How to appoint a legal guardian in your will

If you have children under 18, you need to write a will and appoint legal guardians to protect their future. Here’s everything you need to know about guardians, their responsibilities and how to choose them.

Our online will writing service makes it easy to appoint guardians for your children in just a few minutes. But it’s important to understand exactly what this means before making your decision. In this article, we cover all the key questions you might have before appointing a guardian in your will.

What is a guardian?

A guardian is the person legally responsible for looking after your children if you die before they turn 18. If you don’t appoint a guardian, it's ultimately left up to the courts to decide what's best for your children, so choosing guardians in your will is a great way to have your say.

What are a guardian's responsibilities?

A legal guardian is responsible for all the roles you would usually play as a parent, including:

  • Bringing them up until they reach adulthood

  • Giving them somewhere safe to live

  • Maintaining their diet and health

  • Making sure they get an education

How many guardians should I choose for my children?

When writing a will, most people appoint one legal guardian for their children, but you may want to name two people if they’re a couple. You can also appoint guardians for each of your children separately, giving you full control over who they would live with if something happened to you.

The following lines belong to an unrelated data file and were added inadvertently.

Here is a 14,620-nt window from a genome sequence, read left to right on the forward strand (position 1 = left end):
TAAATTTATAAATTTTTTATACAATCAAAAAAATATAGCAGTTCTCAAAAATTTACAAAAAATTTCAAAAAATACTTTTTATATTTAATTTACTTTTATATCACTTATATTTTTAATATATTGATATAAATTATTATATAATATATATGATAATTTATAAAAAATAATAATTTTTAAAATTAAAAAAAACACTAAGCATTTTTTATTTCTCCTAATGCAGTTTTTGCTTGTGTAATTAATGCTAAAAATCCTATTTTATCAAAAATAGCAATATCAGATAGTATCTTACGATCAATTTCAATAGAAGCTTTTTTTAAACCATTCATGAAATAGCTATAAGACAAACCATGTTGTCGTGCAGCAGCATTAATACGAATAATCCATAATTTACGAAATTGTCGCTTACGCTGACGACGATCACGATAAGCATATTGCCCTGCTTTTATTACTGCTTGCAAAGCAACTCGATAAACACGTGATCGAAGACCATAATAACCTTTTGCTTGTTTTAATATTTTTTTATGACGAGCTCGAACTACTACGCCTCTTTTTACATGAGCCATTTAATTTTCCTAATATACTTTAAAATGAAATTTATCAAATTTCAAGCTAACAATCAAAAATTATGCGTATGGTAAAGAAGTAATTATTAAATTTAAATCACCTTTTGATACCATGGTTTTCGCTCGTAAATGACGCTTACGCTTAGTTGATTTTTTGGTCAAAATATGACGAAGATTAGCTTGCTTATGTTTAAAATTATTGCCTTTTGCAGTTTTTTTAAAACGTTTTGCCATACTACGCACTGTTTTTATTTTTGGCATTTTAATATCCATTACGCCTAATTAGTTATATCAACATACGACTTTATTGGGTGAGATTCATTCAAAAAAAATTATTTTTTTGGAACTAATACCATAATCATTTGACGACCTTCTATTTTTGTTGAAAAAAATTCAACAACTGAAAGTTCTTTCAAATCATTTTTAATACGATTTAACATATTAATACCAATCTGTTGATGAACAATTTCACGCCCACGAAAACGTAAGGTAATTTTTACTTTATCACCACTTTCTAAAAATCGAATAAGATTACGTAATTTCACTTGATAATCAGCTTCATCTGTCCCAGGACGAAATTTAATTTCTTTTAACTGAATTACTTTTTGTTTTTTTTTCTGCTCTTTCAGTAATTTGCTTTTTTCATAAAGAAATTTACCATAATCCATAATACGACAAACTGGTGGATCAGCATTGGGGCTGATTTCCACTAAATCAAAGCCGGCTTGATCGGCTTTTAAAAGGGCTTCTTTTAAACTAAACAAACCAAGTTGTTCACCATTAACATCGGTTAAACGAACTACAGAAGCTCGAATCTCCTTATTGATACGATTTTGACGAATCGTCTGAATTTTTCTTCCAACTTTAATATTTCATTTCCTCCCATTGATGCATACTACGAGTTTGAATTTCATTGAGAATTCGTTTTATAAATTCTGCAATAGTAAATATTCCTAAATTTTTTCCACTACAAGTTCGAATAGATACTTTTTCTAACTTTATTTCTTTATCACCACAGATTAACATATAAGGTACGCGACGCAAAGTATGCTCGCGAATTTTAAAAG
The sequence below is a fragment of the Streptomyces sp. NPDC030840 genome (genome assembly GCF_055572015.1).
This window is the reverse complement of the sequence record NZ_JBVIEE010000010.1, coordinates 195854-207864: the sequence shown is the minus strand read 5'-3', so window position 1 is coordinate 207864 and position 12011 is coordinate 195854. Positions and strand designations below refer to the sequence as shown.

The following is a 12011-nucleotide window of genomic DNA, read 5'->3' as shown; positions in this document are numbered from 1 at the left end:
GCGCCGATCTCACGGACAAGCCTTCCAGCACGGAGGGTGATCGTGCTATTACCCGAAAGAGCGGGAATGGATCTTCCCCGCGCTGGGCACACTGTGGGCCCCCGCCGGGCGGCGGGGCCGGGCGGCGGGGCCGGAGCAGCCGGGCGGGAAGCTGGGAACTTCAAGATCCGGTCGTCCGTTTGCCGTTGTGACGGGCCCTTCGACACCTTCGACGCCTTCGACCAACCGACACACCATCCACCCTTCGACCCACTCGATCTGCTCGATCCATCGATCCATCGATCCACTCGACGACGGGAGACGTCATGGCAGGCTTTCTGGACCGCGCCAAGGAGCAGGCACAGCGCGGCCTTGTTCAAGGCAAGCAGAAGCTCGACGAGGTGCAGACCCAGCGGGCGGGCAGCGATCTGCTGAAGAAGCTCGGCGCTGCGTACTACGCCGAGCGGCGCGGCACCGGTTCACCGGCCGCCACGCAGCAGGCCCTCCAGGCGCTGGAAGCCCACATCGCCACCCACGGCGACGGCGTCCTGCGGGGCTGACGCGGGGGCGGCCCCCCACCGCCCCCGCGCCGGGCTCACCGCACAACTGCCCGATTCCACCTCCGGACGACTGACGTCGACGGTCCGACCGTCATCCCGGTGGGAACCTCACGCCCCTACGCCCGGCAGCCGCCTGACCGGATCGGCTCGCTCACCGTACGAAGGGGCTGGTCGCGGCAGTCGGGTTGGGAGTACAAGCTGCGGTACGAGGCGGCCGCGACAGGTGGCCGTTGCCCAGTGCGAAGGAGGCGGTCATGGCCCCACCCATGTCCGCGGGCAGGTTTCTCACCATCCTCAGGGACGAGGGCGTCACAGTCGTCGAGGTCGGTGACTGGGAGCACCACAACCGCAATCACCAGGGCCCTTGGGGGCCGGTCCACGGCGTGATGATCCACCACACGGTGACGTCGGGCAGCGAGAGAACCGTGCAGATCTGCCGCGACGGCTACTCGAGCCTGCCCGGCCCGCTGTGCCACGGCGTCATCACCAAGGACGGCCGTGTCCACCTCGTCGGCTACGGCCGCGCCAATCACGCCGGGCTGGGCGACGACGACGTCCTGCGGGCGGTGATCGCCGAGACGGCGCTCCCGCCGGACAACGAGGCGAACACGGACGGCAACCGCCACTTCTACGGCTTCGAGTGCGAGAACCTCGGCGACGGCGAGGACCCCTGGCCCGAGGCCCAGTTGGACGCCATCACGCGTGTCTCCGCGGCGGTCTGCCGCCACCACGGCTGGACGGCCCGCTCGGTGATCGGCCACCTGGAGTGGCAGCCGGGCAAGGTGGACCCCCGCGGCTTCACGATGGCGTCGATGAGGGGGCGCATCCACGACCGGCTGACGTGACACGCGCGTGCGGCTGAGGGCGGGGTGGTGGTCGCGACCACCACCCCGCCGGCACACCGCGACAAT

Can I change the guardians appointed in my will?

If you use our online will writing service to make your will, you’ll be able to update your will anytime in the future. This is really important when it comes to guardians, as the people you would choose to look after them today may be completely different in 10 years time.

Should I appoint guardians for my step-children?

You can only appoint guardians for your step-children if you have parental responsibility for them. If you haven’t been granted parental responsibility, you shouldn’t include them in the guardians section of your will.

This also means that you won’t automatically take responsibility for your step-children if your partner dies unexpectedly. So if your partner wants you to continue bringing up their children, they should appoint you as a guardian in their own will.

Important: A guardian is only ever called upon if there are no surviving parents. So if you’re the child’s step-father and their birth father is still alive and continues to have legal parental responsibility, the child’s birth father would usually take full responsibility for them.

What happens to a child if both parents die?

If both parents die before appointing a guardian, the courts will be left to approve who takes care of them. This will usually be a close relative, but it may not necessarily be the person you would choose.

If both parents die after naming guardians in their will, the appointed guardians will be called upon. They would then take full responsibility for your children until they reach adulthood.

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